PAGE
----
This is not the case with cyclists, where it seems that about 25% of whom purposely ride on the sidewalks.

    The keyword is bike/pedestrian conflicts.

    Mike in #21 agreed with me that we should have some sort of forum to vent against both bad drivers and bad cyclists. Unfortunately, Aaron nixed it.

    The privileges of power over common sense, I suppose.

    Streetsblog is primarily – according to their own mission statement – for pedestrians.
    Read it: “New York is a city best enjoyed on foot, yet we plan our streets for cars.”

    Yet this blog is an outlet for cycling enthusiasts, some of whom exhibit utter contempt for pedestrians over and over throughout the year that I have been reading it.

    Until Streetsblog acts on the principles expounded in its own mission statement – that we enjoy the city on foot – it is failing in its mandate!

    Likewise, since 100% of New Yorkers are walkers at one point in the day, until this blog addresses their concerns as paramount, it will be viewed solely as a forum and whining post for cycling hobbyists,. But the blog will generate little credibility for the biking movement among the vast majority of Nyers who do not cycle regularly.

    You will not earn the sympathy of the majority of NYers whose support you need if you want a cycling agenda to succeed. This is Real Politik.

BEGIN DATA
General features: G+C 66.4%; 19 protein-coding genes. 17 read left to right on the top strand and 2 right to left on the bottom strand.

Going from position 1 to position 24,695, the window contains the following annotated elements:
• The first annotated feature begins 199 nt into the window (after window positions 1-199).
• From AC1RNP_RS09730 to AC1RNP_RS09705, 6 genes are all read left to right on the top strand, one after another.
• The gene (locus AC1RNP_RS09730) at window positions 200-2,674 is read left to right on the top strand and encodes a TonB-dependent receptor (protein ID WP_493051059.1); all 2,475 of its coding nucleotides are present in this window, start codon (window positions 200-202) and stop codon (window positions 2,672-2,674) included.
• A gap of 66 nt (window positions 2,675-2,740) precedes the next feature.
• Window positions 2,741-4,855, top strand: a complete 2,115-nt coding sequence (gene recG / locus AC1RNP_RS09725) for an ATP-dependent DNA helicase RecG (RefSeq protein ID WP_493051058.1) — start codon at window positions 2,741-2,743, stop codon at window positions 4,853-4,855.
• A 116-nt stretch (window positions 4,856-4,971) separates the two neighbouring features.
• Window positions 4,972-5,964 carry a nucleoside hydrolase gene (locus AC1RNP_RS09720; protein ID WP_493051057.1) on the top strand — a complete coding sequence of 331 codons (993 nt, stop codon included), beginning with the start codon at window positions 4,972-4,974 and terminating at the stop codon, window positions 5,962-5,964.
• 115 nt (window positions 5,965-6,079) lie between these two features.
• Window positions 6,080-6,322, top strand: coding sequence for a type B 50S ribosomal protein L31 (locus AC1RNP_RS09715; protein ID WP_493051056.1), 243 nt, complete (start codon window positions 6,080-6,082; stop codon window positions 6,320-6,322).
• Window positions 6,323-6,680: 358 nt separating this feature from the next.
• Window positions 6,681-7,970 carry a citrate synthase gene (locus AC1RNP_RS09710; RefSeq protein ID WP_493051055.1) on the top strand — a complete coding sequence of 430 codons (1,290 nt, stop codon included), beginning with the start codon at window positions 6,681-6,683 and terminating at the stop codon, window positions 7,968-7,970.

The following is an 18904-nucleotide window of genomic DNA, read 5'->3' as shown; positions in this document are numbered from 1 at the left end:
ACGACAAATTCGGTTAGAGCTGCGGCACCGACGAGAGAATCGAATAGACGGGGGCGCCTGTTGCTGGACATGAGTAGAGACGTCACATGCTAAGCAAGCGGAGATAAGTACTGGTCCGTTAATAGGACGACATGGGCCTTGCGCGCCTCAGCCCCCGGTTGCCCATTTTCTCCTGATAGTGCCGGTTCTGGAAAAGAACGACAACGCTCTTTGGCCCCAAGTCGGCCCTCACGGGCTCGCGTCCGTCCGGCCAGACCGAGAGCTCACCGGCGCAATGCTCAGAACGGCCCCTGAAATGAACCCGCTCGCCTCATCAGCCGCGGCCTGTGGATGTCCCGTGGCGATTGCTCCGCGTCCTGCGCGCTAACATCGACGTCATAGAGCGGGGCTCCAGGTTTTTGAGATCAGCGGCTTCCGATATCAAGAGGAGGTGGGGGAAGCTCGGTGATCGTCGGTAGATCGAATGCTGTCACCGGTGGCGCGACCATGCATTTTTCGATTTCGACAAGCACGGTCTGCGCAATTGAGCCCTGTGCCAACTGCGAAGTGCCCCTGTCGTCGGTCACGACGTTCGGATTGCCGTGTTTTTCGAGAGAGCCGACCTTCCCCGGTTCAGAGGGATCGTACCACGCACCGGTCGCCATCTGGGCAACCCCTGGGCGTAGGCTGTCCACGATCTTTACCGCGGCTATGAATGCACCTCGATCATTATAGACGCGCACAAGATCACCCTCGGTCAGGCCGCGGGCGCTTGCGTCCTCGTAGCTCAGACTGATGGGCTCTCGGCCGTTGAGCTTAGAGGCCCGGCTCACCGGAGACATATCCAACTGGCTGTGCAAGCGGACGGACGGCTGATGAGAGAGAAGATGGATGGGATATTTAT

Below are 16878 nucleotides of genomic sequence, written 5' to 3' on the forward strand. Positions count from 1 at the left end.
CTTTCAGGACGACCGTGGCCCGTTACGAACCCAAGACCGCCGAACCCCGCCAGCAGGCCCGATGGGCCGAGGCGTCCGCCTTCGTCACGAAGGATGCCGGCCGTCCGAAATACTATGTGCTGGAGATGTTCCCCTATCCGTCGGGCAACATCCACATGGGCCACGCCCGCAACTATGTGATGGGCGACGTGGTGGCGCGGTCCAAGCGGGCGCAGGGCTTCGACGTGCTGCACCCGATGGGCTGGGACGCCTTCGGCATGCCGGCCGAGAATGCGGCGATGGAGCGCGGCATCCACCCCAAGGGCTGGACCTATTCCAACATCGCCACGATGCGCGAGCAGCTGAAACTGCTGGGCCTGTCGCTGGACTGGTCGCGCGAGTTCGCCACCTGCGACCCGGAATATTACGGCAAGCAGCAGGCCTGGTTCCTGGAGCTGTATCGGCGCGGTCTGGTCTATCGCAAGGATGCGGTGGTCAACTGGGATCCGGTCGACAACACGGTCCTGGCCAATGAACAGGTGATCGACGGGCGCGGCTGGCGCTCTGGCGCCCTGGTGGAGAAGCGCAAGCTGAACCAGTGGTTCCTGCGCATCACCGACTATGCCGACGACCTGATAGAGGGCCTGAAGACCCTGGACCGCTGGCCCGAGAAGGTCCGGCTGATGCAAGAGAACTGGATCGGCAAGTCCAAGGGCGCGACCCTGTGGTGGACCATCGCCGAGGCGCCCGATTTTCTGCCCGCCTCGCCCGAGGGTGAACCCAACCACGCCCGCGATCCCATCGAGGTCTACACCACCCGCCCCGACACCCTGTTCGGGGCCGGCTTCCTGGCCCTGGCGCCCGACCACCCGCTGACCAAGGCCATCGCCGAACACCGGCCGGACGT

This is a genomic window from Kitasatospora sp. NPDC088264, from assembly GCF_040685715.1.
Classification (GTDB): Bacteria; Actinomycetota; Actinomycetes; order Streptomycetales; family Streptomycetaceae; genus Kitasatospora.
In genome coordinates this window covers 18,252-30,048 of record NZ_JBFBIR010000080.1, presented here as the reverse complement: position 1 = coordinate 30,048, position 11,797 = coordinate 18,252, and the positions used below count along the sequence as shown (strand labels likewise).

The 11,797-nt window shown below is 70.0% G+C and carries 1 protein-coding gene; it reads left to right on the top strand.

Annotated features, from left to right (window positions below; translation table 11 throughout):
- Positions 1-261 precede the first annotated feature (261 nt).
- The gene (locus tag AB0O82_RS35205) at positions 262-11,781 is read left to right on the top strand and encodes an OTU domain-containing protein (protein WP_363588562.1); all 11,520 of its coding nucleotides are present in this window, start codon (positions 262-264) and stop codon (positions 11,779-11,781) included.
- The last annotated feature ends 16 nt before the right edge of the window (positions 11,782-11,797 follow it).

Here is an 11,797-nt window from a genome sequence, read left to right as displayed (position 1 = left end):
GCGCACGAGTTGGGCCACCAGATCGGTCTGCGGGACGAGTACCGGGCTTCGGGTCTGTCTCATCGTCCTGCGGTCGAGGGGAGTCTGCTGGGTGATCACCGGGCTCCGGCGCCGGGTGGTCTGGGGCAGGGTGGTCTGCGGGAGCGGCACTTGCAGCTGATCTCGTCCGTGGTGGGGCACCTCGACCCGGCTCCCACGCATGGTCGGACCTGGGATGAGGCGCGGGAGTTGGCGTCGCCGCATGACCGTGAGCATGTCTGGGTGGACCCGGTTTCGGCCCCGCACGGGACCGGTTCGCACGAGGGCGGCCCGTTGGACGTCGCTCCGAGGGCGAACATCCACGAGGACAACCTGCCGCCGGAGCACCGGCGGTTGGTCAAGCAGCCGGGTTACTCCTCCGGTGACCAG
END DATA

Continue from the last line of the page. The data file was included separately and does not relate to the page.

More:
Aaron, you may want to re-think your rejections of Mike’s sensible proposal.

    Then Streetsblog and Streets Renaissance will truly be working for us to enjoy the city on foot.

    Or else, just be honest and change your mission statement.

  • Angus Grieve-Smith

    Since motorists are subject to REAL sanctions when they are on sidewalks, they tend 99.999% not to be on sidewalks.

    Something tells me you don’t have a source for that figure, but I see motorists on the sidewalk all the time, and they rarely seem to get tickets. I’d be happy to show anyone.

    Mike in #21 agreed with me that we should have some sort of forum to vent against both bad drivers and bad cyclists. Unfortunately, Aaron nixed it.

    GYOFB. It’s pretty easy to set up a forum. If the need is so great, I’m sure people will flock to it.

    Until Streetsblog acts on the principles expounded in its own mission statement – that we enjoy the city on foot – it is failing in its mandate!

    That’s a good point, but it’s nowhere near as important as you’re making it out to be. Yes, cycling advocates tend to have more time and energy than pedestrian and transit advocates, and that contributes to a “frame drag.” But this hardly constitutes a “failure” of Streetsblog in its mission. There’s still plenty of stuff about pedestrians, and very little that takes an anti-pedestrian position.

  • Dave
  • Dave (the same as 17, not 31) and henceforth Dave H,

    I think a lot of interesting points have come out of the above conversation, especially the one about built environments in New York not being designed for cyclists (and how this explains why many find cyclists exasperating). But there is one point that I would like to raise (or revisit).

    When I was out today running various errands (Park Slope to Hell’s Kitchen; Hell’s Kitchen to Sunset Park and Sunset Park back home again), I was mulling over some of the above discussion and a few things struck me: